Tuesday, March 13, 2012

Stop, look and listen

1 Samuel 3.1-10
John 1.43-51

In my previous post we thought about the different ways that God speaks to us – sometimes, like Elijah, we might hear a still small voice, a whisper almost, in our heads. Sometimes God might speak to us through the Bible, or through other literature, or through music and art. Sometimes we hear God speaking to us through significant experiences or special moments in our lives – the birth of a baby, a striking achievement, an inspiring place like a mountain top or a majestic cathedral. Sometimes God speaks to us through other people. We heard earlier how the Prophet Hosea, for instance, heard God speaking to him – and to Israel – through his wife and children. What they said and did inspired him and helped him to realise what God was saying.

The key thing is, of course, that in order to do God’s will we have to be able to discern what God is saying to us. It’s not easy. It wasn’t easy For Samuel, not because he was a mere child but also because recognizing that God is speaking to us and hearing what God is truly saying is never easy. History is littered with people who were certain that God was telling them exactly what to do, but who then went on to make the most terrible mistakes. We must never assume that we have the answers. We must always remain open to different interpretations of what we think we are hearing. We must always test the call and re-evaluate where we have got to in our efforts to turn God’s call into action.

The point about the covenant service is that it is an annual opportunity to stop, look and listen – to take stock of our lives and ask ourselves what God is now asking us to do. We are, in effect, saying, ‘Speak, Lord, your servant is listening!’

Our Gospel reading gives us some particular examples of God speaking to people, and how they then responded to his call. The first is Philip. God calls to him through Jesus, in the classic challenge to ‘Follow me’. This is the challenge to every disciple, to Andrew and Peter, to James and John, to Philip and Nathaniel, and – of course – to you and me. ‘Will you come and follow me if I but call your name?’ That’s the challenge, also, of the covenant service – to follow Jesus into the unknown future, with all its twists and turns, and seek to do his will in everything that happens.

Then God speaks to Nathaniel, but not directly through Jesus. Instead Philip goes to find him and tells him what God wants him to do. If Andrew is the first evangelist, going to tell his brother Peter, ‘We have found the Messiah’, perhaps Philip preaches the first sermon, because he makes three points – ‘we have found the leader described in the Law of Moses, and also foretold by the prophets, and he is Jesus the son of Joseph from Nazareth.’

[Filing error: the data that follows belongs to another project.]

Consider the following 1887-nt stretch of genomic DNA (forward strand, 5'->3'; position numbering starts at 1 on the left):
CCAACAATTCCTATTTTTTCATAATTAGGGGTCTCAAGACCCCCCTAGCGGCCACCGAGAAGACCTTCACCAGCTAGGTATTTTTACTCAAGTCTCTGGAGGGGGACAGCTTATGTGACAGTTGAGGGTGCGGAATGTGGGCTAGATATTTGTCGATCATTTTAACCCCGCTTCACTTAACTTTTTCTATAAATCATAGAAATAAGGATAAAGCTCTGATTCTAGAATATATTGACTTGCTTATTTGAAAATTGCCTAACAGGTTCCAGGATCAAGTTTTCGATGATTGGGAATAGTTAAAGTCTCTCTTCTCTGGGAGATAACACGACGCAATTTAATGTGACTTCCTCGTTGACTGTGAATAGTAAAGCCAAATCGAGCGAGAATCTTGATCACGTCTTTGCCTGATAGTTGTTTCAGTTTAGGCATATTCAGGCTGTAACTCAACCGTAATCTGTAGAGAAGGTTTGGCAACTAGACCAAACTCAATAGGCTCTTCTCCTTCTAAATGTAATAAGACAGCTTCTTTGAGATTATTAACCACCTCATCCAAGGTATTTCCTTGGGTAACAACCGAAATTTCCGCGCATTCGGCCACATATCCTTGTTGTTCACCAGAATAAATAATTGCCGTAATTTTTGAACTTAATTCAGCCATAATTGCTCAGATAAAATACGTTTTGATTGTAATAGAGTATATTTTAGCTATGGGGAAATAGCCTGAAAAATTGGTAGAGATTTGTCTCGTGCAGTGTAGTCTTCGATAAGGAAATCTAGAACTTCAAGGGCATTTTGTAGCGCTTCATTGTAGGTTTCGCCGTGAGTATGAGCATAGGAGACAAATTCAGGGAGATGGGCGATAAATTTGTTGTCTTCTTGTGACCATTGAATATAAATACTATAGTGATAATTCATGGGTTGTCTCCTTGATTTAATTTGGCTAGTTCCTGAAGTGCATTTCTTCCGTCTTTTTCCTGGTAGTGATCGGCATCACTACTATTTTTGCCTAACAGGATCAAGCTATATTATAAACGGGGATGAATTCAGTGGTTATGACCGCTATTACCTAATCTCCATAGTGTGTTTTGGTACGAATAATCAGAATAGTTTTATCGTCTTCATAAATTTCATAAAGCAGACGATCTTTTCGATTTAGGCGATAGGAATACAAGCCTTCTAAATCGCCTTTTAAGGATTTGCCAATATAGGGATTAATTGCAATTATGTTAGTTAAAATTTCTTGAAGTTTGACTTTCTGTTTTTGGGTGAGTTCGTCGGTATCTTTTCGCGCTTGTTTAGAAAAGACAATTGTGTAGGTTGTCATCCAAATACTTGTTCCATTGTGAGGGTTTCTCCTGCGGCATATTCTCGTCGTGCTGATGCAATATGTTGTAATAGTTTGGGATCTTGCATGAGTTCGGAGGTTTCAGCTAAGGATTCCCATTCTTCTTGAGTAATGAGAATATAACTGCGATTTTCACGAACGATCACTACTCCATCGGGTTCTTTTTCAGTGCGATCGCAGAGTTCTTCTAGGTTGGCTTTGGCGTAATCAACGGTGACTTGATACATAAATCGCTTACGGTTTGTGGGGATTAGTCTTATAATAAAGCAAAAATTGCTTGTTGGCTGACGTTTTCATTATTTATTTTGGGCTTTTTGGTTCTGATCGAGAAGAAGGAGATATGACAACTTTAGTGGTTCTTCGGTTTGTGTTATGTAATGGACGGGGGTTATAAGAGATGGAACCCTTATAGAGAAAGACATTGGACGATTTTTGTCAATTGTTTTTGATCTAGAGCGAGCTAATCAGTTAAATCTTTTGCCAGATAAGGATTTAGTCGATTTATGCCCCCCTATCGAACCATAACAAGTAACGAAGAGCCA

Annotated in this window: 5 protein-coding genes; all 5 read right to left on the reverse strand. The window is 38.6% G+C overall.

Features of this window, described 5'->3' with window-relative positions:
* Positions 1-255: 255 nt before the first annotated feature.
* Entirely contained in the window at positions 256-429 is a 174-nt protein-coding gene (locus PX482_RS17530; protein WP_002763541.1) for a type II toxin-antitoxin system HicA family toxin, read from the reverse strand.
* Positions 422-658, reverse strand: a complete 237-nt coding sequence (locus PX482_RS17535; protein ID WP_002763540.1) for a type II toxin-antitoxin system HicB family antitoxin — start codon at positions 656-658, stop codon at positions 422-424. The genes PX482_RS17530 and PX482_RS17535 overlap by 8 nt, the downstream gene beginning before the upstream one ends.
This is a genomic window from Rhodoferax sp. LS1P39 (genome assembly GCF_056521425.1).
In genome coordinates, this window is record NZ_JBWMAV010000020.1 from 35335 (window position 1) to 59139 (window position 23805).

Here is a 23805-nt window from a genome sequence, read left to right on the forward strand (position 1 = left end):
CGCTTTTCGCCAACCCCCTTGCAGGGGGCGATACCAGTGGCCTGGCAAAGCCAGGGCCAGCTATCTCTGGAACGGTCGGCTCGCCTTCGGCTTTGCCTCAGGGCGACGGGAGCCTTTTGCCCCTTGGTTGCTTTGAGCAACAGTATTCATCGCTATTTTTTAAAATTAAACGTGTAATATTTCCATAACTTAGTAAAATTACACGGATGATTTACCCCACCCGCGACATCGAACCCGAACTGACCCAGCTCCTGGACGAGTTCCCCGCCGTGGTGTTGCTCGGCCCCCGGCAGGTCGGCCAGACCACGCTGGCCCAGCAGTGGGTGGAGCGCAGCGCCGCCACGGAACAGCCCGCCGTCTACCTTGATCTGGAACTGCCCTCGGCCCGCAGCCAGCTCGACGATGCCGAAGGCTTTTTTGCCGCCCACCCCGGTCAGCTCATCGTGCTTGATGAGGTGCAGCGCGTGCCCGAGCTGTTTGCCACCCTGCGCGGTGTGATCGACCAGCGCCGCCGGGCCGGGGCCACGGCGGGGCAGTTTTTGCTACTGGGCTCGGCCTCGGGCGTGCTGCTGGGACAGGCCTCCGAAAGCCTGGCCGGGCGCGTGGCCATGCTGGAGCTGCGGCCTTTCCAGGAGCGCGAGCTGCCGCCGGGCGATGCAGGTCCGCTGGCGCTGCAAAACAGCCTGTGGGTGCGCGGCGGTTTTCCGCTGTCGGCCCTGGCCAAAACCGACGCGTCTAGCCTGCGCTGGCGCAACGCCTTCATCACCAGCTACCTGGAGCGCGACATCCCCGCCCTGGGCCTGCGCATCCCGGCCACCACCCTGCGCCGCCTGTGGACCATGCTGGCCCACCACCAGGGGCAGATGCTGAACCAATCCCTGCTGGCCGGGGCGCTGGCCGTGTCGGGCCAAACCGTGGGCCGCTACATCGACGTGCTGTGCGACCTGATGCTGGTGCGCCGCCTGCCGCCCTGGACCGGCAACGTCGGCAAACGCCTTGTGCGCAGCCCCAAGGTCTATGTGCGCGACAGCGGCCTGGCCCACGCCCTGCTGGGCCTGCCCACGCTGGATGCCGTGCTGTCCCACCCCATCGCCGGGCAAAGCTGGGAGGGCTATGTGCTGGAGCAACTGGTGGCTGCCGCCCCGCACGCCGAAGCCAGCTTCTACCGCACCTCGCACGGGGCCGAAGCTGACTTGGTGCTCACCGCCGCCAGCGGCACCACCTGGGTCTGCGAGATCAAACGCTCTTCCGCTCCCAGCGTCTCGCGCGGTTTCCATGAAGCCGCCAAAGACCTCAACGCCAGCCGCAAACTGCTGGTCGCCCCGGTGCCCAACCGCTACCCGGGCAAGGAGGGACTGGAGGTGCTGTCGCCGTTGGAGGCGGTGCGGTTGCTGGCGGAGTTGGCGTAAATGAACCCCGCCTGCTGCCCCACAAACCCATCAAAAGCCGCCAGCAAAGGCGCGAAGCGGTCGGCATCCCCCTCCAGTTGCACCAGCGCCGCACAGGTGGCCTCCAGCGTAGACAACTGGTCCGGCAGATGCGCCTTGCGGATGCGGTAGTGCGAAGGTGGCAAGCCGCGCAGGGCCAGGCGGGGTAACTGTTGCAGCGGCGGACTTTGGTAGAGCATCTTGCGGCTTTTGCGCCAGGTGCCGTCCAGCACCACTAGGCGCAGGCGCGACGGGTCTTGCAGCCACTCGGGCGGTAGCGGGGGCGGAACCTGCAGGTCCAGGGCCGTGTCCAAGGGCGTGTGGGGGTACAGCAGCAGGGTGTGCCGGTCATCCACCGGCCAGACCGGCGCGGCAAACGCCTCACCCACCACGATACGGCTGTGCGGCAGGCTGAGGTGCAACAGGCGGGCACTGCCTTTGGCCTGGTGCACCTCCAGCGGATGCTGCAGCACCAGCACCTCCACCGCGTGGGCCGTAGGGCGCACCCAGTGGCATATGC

As we saw at Christmas, to describe Jesus as both Messiah and Son of Joseph tends to invite scepticism. Nathaniel asks, ‘Can anything good come out of Nazareth?’ So Philip invites him to ‘Come and see.’ And when Nathaniel goes with him to meet Jesus, and discovers that Jesus has already recognised in him the qualities demanded of a disciple, he takes the extra step of faith that is required to say, ‘You are the Son of God.’

The covenant service reminds us that God is constantly calling to us, asking us to follow Jesus and to come and see what he can do to transform our lives. But it also reminds us that we have to respond to that call. We have to take the step of faith that is required to place ourselves entirely in God’s hands and accept Jesus as Lord.

In other words, like Samuel, we are challenged to listen, to hear God calling to us, and then to respond – to become servants of God and followers of Jesus. The challenge is both a personal one, to place our lives and our own destiny at God’s disposal, and a shared one; as a church community we are being challenged to serve God together and to place our future in God’s loving care.

I guess our church stands at a bit of a crossroads. We are thinking at the moment about our mission to the local community and how we might need to change and adapt in order to serve God today in Sandal, Agbrigg and Portobello. We’ll return to that theme in some of our services next month. But we’re also thinking about our role within the new circuit and looking for someone new to come and take up the call to serve God as minister here. So there are different elements to our covenant promise this morning and they are both personal and collective.

All we can do is to echo the words of Eli to Samuel, and say, ‘Speak, Lord; your servant is listening.’

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